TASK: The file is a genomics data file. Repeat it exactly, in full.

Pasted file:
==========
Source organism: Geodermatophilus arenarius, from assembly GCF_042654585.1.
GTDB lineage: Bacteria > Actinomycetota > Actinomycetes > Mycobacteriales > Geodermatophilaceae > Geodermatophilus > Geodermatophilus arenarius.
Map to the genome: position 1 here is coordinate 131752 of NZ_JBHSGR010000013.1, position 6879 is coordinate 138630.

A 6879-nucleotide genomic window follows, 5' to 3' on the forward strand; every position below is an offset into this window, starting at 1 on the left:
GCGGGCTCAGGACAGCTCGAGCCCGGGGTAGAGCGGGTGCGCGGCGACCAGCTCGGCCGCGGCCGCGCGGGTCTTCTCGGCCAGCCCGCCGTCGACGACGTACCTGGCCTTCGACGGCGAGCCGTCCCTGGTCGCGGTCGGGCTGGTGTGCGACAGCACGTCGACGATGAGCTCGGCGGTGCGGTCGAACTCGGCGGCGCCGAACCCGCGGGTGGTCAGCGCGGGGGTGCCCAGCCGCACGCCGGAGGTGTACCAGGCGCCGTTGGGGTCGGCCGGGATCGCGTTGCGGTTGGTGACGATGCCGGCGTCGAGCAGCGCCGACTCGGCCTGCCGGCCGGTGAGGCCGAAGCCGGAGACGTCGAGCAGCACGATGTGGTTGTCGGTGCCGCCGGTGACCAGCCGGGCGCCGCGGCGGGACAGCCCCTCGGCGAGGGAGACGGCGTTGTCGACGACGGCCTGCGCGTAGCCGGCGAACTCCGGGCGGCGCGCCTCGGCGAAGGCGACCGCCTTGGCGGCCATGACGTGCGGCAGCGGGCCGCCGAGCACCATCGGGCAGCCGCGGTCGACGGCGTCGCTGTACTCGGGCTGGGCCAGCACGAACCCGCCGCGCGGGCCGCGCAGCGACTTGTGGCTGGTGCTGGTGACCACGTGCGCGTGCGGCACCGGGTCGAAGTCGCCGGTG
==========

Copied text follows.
Source organism: Geodermatophilus arenarius, from assembly GCF_042654585.1.
GTDB lineage: Bacteria > Actinomycetota > Actinomycetes > Mycobacteriales > Geodermatophilaceae > Geodermatophilus > Geodermatophilus arenarius.
Map to the genome: position 1 here is coordinate 131752 of NZ_JBHSGR010000013.1, position 6879 is coordinate 138630.

A 6879-nucleotide genomic window follows, 5' to 3' on the forward strand; every position below is an offset into this window, starting at 1 on the left:
GCGGGCTCAGGACAGCTCGAGCCCGGGGTAGAGCGGGTGCGCGGCGACCAGCTCGGCCGCGGCCGCGCGGGTCTTCTCGGCCAGCCCGCCGTCGACGACGTACCTGGCCTTCGACGGCGAGCCGTCCCTGGTCGCGGTCGGGCTGGTGTGCGACAGCACGTCGACGATGAGCTCGGCGGTGCGGTCGAACTCGGCGGCGCCGAACCCGCGGGTGGTCAGCGCGGGGGTGCCCAGCCGCACGCCGGAGGTGTACCAGGCGCCGTTGGGGTCGGCCGGGATCGCGTTGCGGTTGGTGACGATGCCGGCGTCGAGCAGCGCCGACTCGGCCTGCCGGCCGGTGAGGCCGAAGCCGGAGACGTCGAGCAGCACGATGTGGTTGTCGGTGCCGCCGGTGACCAGCCGGGCGCCGCGGCGGGACAGCCCCTCGGCGAGGGAGACGGCGTTGTCGACGACGGCCTGCGCGTAGCCGGCGAACTCCGGGCGGCGCGCCTCGGCGAAGGCGACCGCCTTGGCGGCCATGACGTGCGGCAGCGGGCCGCCGAGCACCATCGGGCAGCCGCGGTCGACGGCGTCGCTGTACTCGGGCTGGGCCAGCACGAACCCGCCGCGCGGGCCGCGCAGCGACTTGTGGCTGGTGCTGGTGACCACGTGCGCGTGCGGCACCGGGTCGAAGTCGCCGGTG